Stunning Grand Teton National Park is located in northwestern Wyoming and is sometimes overlooked by travelers heading to Yellowstone. It features expansive valleys, tranquil forests, pristine lakes, and the Teton Range’s major peaks. Offering unforgettable sights and experiences, this national park is a must-see for nature lovers. With that said, here are a few family-friendly places and things to check out.

Families Will Love These 10 Activities In Grand Teton National Park

1. Camp out overnight

Grand Teton National Park has several campsites for visitors such as Jenny Lake Campground and Colter Bay Campground—both of which allow walk-ins. Backcountry camping zones are also available, but require reservations. Moreover, the park features accommodations for RVs, trailers, and group camping.

2. Observe wildlife in their natural habitat

The park recommends specific areas for viewing wildlife. In the southeastern part of Jenny Lake is Timbered Island, a place where pronghorn antelope and elk are commonly seen. Likewise, a mile eastward from Grand Teton National Park is where visitors can witness bald eagles, muskrats, moose, and ospreys.

3. Take part in the Nature Explorer's Backpack program

Designed for children aged 6 to 12, the Nature Explorer’s Backpack program encourages participants to discover the magnificence of the outdoors and write down their experiences. The course begins with a short orientation, and then each child is given a nature journal and list of activities. Afterward, the little explorers are free to roam the Preserve trails. The backpacks can be rented out at the Laurance S. Rockefeller Preserve Center.

4. Explore the lakes and river on a boat

Home to an abundance of lakes and the Snake River, Grand Teton National Park is perfect for boating. However, there are restrictions on the type of vessel allowed on each body of water, and some vessels require a park permit like stand-up paddle boards. Jackson and Jenny lakes allow motorboats whereas windsurfers and sailboats are only permitted on Jackson Lake. Rentals are available at the Grand Teton Lodge Company.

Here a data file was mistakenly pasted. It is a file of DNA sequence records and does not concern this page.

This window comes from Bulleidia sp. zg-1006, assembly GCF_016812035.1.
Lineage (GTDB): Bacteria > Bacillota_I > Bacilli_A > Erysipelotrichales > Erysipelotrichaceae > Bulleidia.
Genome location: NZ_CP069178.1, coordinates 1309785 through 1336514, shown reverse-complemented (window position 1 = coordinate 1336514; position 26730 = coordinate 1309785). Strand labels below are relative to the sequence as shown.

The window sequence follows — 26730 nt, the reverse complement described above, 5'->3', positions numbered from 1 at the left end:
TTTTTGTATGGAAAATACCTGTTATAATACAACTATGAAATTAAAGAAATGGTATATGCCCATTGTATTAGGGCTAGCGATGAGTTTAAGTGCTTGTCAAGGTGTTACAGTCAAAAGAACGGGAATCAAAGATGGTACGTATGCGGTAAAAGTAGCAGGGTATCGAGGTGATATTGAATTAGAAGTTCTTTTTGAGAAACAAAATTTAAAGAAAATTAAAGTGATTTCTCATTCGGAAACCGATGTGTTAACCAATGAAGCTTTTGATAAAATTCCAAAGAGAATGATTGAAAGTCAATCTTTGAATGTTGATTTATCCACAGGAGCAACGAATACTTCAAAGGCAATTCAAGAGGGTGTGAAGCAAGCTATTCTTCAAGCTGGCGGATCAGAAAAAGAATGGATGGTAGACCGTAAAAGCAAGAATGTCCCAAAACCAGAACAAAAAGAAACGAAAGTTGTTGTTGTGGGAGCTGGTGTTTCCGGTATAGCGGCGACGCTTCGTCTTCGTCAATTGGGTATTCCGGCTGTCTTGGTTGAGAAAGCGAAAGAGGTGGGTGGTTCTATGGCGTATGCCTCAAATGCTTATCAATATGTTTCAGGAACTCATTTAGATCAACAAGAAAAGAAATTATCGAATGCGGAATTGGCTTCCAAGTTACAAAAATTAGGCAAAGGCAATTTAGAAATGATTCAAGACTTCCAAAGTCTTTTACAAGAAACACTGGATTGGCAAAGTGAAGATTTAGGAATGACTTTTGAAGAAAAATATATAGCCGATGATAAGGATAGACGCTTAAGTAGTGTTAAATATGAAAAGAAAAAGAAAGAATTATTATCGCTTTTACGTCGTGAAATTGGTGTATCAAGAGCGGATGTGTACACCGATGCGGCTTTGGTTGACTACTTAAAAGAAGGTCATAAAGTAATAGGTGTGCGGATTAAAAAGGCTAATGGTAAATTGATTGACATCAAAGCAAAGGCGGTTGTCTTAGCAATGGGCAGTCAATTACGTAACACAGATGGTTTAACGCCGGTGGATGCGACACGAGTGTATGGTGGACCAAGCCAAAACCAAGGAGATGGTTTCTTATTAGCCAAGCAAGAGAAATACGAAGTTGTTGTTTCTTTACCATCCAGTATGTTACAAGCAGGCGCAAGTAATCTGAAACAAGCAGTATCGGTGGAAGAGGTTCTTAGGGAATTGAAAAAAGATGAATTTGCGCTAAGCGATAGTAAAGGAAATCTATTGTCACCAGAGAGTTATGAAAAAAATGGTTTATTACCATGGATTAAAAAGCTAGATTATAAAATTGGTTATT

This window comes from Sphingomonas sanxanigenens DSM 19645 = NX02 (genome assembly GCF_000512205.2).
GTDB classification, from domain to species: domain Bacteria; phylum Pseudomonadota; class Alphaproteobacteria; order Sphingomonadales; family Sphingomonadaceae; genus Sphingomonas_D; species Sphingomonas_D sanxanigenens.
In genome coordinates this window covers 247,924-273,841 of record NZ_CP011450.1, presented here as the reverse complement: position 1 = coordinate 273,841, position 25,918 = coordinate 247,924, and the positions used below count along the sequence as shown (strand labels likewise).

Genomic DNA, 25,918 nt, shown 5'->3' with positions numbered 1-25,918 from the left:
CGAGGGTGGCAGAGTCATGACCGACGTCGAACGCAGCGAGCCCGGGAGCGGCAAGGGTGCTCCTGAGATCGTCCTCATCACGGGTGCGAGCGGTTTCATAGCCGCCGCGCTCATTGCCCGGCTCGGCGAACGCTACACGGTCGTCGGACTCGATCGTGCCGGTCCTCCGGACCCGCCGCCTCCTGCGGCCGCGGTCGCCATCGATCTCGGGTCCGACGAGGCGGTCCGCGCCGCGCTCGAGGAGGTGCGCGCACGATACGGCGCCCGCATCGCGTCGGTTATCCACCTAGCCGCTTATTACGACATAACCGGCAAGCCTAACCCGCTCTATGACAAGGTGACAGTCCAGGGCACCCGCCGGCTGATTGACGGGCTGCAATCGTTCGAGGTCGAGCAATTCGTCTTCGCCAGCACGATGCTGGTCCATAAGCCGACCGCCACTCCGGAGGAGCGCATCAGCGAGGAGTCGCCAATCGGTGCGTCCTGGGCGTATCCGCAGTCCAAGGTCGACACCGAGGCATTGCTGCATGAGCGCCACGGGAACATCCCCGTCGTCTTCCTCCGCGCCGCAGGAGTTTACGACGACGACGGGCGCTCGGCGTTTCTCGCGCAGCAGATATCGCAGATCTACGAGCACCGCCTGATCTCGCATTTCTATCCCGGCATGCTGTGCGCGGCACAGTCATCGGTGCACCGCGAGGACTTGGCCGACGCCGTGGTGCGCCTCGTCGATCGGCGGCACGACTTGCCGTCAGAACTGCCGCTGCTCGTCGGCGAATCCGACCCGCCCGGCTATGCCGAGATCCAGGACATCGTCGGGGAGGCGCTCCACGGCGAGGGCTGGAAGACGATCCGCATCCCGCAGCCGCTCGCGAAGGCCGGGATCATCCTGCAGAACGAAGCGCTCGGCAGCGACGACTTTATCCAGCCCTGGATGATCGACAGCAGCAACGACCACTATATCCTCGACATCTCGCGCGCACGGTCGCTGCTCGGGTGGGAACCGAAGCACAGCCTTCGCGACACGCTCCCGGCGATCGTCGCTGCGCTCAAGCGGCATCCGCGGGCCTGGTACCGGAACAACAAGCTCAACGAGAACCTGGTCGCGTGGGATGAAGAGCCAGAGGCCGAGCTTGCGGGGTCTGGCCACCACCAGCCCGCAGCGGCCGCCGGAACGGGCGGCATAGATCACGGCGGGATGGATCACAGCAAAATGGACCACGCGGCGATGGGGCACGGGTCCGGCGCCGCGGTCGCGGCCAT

5. Visit one of the dude ranches

Take a journey into the past at one (or all) of the park’s four dude ranches: JY Ranch, Bar BC Ranch, White Grass Ranch, and Elbo Ranch. These ranches preserve the historic crafts and buildings like cabins and warehouses that were constructed in the early 1900s.

6. Support the park by shopping at the bookstore

Purchasing products at the park’s bookstores helps fund scientific and educational initiatives at Grand Teton National Park. Craig Thomas Discovery & Visitor Center houses one of the largest bookstores at the park. The bookshop also sells souvenirs and apparel such as shirts and baseball caps.

7. Go hiking

National parks are the perfect places to explore nature on foot. With advanced trails on steep and rugged terrain as well as scenic lake hiking trails, Grand Teton National Park is no exception. For the former, Granite Canyon Trailhead and Hermitage Point Trailhead are rather challenging. On the other hand, Swan Lake Hike and Taggart Lake Trailhead are more appropriate for beginners.

8. Become a Junior Ranger

Children of all ages are invited to join the National Junior Rangers. To participate, go to any visitor center at the park and pick up the Grand Adventure, an activity booklet. After completing the guide and attending a workshop led by a ranger, the participant will be awarded with an official Junior Ranger patch.

9. Go snowshoeing or cross-country skiing

The colder months of late December to the middle of March bring lots of snow to the park creating the ideal landscape for winter sports. Although the snowshoe and ski trails aren’t marked, the National Park Service has licensed several businesses to give tours. These include The Hole Hiking Experience for snowshoeing and cross-country skiing, and Exum Mountain Guides for climbing and backcountry skiing.

10. See the great outdoors on horseback

Trekking through the park by foot may be exhausting, so tour the breathtaking scenery on a horse instead (or do both!). A few lodges in the park offer a one or two hour horseback ride service where patrons can explore expansive meadows and lakes. Jackson Lake Lodge provides horses with morning and afternoon departures.

This article was written by Justina Tran.